TORONTO – Justice Minister Rob Nicholson said he wants a review of laws to combat cyberbullying expedited and completed by June at a press conference Wednesday before a meeting with provincial justice ministers.
The announcement followed a meeting yesterday between Prime Minister Stephen Harper and the father of Rehtaeh Parsons, the Nova Scotia teen who took her own life earlier this month following an alleged rape and online campaign of harassment.
Rehtaeh’s death comes after another high-profile suicide in British Columbia where 15 year-old Amanda Todd also took her own life in October 2012 following months of online harassment.
Glenn Canning, Rehtaeh’s father, told the prime minister during an emotional meeting that Canadian parents need better resources to fight the growing problem of cyberbullying.
Tuesday Justice Minister Rob Nicholson and Public Safety Minister Vic Toews launched consultations on the “Canadian Victim’s Bill of Rights.”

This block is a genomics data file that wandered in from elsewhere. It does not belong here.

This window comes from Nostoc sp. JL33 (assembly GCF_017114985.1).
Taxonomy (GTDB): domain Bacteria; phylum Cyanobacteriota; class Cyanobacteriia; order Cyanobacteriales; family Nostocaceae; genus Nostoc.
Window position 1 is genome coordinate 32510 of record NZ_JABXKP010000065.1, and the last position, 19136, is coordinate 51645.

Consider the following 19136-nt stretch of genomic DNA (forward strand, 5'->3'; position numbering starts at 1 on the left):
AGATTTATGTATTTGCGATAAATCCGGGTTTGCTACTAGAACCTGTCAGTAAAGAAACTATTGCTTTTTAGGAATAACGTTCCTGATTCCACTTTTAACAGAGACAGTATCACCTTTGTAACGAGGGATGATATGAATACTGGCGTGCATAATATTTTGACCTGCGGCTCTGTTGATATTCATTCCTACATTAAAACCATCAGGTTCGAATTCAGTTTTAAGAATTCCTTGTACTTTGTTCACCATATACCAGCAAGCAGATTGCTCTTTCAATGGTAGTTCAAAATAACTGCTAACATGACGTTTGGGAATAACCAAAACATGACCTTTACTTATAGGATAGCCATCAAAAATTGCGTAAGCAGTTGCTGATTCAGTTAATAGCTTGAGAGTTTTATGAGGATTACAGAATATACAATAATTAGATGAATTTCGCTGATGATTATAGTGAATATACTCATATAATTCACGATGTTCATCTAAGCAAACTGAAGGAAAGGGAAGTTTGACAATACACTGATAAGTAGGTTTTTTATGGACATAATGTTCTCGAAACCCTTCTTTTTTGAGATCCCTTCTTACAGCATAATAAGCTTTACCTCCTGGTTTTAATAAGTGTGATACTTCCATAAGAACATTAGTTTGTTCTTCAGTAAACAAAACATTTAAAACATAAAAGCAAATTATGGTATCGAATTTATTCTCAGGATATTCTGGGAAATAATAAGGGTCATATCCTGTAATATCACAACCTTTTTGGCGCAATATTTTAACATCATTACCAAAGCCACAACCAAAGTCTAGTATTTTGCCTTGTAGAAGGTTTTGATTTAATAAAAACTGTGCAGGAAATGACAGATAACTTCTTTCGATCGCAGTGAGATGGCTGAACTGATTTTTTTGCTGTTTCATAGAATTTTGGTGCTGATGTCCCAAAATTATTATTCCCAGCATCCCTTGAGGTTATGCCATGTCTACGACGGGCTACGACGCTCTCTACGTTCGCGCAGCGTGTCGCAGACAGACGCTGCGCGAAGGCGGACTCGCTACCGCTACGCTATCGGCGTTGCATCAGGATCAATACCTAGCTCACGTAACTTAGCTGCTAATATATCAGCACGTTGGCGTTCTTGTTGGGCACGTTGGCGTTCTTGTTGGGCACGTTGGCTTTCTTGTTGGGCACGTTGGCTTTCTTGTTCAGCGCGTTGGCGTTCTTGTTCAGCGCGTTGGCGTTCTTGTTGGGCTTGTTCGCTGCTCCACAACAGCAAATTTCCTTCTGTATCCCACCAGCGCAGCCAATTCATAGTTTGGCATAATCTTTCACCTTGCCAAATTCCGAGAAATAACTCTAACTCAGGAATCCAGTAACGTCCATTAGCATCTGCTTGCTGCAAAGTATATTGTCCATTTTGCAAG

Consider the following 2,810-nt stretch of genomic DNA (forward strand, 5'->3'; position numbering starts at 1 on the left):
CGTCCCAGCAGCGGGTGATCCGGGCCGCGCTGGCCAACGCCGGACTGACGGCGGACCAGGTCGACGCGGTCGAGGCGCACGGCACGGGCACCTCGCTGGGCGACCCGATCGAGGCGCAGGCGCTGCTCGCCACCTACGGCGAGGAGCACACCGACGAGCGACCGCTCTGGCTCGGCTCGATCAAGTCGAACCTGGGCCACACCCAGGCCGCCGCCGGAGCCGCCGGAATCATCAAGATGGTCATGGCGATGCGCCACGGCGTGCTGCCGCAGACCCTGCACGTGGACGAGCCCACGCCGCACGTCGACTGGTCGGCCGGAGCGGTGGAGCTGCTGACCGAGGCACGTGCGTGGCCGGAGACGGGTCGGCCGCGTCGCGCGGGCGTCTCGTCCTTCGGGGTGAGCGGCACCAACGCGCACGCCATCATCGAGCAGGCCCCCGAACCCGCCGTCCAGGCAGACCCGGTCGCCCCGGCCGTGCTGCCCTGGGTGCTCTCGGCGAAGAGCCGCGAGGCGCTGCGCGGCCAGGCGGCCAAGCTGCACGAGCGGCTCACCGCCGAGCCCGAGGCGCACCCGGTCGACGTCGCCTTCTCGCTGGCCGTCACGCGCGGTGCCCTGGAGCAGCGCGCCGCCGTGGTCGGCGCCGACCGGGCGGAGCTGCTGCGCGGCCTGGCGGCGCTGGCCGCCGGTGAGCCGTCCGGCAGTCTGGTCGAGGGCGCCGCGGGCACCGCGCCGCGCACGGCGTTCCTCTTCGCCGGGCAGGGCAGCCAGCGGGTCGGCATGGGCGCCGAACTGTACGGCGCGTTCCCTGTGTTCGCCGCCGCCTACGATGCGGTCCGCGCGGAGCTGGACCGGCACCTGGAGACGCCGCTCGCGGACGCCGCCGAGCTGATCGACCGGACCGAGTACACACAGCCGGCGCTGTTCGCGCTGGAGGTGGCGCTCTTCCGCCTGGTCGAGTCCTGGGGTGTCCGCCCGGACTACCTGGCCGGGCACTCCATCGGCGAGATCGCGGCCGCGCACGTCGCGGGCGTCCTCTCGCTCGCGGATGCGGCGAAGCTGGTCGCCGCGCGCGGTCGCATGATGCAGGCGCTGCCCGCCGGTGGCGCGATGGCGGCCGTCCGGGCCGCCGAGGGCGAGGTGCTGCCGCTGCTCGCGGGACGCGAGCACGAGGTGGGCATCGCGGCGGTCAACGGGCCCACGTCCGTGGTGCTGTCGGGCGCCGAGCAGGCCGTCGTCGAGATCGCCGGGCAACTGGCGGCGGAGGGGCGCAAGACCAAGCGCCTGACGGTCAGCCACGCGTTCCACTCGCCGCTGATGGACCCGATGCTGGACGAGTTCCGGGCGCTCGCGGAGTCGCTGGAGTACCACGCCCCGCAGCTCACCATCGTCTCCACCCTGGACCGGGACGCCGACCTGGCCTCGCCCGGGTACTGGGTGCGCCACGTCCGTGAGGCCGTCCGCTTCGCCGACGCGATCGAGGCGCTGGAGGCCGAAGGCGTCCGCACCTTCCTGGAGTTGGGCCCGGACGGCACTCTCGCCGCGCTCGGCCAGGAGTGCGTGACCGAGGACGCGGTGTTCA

“The Harper Government is committed to standing up for victims of crime and ensuring that victims have a more effective voice in the criminal justice system,” Minister Nicholson said in a press release. “Today’s consultations are critical to identifying and recognizing how to better entrench the rights of victims into a single law at the federal level, as part of our government’s commitment to victims of crime.”
Victim’s bills of rights already exist in several provinces and can be difficult to enforce says a legal expert.
Nicholas Bala, a Queen’s University professor and expert on youth crime, told Global News that fighting cyberbullying requires more than just law enforcement.
“Law reform is a part of the process, but changes in the education system are probably more important,” said Bala. “The idea is to change people’s behaviour. This requires changing attitudes, and changing understandings. Teachers have to understand how damaging cyberbullying is and communicate that to young offenders.”
Bala said because the accused has a constitutional right to a fair trial it can be difficult to increase the rights of victims.
Last week Nova Scotia Finance Minister Ross Landry proposed a new law to make it illegal for people who distribute intimate images without consent for malicious or sexual purposes. Saskatchewan’s justice minister has publicly supported Landry’s proposition.
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